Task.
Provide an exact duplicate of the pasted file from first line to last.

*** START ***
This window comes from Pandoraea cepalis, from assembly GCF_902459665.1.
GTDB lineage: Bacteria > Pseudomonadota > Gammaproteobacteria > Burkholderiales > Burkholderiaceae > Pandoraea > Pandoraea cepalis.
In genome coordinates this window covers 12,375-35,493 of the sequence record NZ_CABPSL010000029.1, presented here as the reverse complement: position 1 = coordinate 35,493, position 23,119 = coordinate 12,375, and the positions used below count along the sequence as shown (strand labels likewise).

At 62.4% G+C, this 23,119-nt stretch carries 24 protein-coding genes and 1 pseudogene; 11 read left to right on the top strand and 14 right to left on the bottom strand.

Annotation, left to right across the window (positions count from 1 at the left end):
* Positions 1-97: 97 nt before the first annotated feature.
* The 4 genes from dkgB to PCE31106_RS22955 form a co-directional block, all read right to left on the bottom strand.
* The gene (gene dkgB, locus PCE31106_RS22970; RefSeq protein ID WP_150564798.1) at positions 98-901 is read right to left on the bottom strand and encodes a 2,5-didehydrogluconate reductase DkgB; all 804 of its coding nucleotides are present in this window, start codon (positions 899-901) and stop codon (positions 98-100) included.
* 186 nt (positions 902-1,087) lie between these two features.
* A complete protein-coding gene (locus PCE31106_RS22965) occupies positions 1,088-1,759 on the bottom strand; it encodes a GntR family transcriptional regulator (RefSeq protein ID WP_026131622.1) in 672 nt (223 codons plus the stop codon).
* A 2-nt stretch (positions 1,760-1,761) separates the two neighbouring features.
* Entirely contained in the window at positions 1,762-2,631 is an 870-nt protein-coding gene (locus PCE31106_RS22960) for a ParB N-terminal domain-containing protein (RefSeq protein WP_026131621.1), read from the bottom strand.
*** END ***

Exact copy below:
This window comes from Pandoraea cepalis, from assembly GCF_902459665.1.
GTDB lineage: Bacteria > Pseudomonadota > Gammaproteobacteria > Burkholderiales > Burkholderiaceae > Pandoraea > Pandoraea cepalis.
In genome coordinates this window covers 12,375-35,493 of the sequence record NZ_CABPSL010000029.1, presented here as the reverse complement: position 1 = coordinate 35,493, position 23,119 = coordinate 12,375, and the positions used below count along the sequence as shown (strand labels likewise).

At 62.4% G+C, this 23,119-nt stretch carries 24 protein-coding genes and 1 pseudogene; 11 read left to right on the top strand and 14 right to left on the bottom strand.

Annotation, left to right across the window (positions count from 1 at the left end):
* Positions 1-97: 97 nt before the first annotated feature.
* The 4 genes from dkgB to PCE31106_RS22955 form a co-directional block, all read right to left on the bottom strand.
* The gene (gene dkgB, locus PCE31106_RS22970; RefSeq protein ID WP_150564798.1) at positions 98-901 is read right to left on the bottom strand and encodes a 2,5-didehydrogluconate reductase DkgB; all 804 of its coding nucleotides are present in this window, start codon (positions 899-901) and stop codon (positions 98-100) included.
* 186 nt (positions 902-1,087) lie between these two features.
* A complete protein-coding gene (locus PCE31106_RS22965) occupies positions 1,088-1,759 on the bottom strand; it encodes a GntR family transcriptional regulator (RefSeq protein ID WP_026131622.1) in 672 nt (223 codons plus the stop codon).
* A 2-nt stretch (positions 1,760-1,761) separates the two neighbouring features.
* Entirely contained in the window at positions 1,762-2,631 is an 870-nt protein-coding gene (locus PCE31106_RS22960) for a ParB N-terminal domain-containing protein (RefSeq protein WP_026131621.1), read from the bottom strand.